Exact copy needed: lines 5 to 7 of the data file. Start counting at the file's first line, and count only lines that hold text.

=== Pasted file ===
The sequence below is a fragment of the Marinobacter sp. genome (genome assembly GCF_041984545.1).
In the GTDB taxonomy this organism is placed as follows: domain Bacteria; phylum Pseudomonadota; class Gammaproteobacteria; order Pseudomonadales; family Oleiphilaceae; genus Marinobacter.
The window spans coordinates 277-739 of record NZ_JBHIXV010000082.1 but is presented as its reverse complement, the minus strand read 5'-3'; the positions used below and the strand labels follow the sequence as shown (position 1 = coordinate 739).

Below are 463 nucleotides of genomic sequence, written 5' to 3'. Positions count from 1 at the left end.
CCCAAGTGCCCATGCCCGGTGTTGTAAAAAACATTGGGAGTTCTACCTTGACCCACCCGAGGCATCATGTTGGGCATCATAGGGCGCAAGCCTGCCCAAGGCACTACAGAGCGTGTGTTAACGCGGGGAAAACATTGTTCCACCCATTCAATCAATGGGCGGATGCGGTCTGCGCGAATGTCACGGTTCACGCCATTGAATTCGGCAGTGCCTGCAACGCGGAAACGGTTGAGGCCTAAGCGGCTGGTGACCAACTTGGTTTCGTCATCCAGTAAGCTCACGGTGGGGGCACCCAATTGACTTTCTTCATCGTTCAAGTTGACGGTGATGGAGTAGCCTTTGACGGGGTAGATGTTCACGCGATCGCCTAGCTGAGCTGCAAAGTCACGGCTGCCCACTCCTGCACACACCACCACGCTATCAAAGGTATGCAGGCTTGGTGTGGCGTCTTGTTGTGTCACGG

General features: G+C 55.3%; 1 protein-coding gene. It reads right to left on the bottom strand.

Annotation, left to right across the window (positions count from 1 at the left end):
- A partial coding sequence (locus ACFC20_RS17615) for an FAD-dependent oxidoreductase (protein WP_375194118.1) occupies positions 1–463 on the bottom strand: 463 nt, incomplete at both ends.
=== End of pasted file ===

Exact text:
CCCAAGTGCCCATGCCCGGTGTTGTAAAAAACATTGGGAGTTCTACCTTGACCCACCCGAGGCATCATGTTGGGCATCATAGGGCGCAAGCCTGCCCAAGGCACTACAGAGCGTGTGTTAACGCGGGGAAAACATTGTTCCACCCATTCAATCAATGGGCGGATGCGGTCTGCGCGAATGTCACGGTTCACGCCATTGAATTCGGCAGTGCCTGCAACGCGGAAACGGTTGAGGCCTAAGCGGCTGGTGACCAACTTGGTTTCGTCATCCAGTAAGCTCACGGTGGGGGCACCCAATTGACTTTCTTCATCGTTCAAGTTGACGGTGATGGAGTAGCCTTTGACGGGGTAGATGTTCACGCGATCGCCTAGCTGAGCTGCAAAGTCACGGCTGCCCACTCCTGCACACACCACCACGCTATCAAAGGTATGCAGGCTTGGTGTGGCGTCTTGTTGTGTCACGG

General features: G+C 55.3%; 1 protein-coding gene. It reads right to left on the bottom strand.

Annotation, left to right across the window (positions count from 1 at the left end):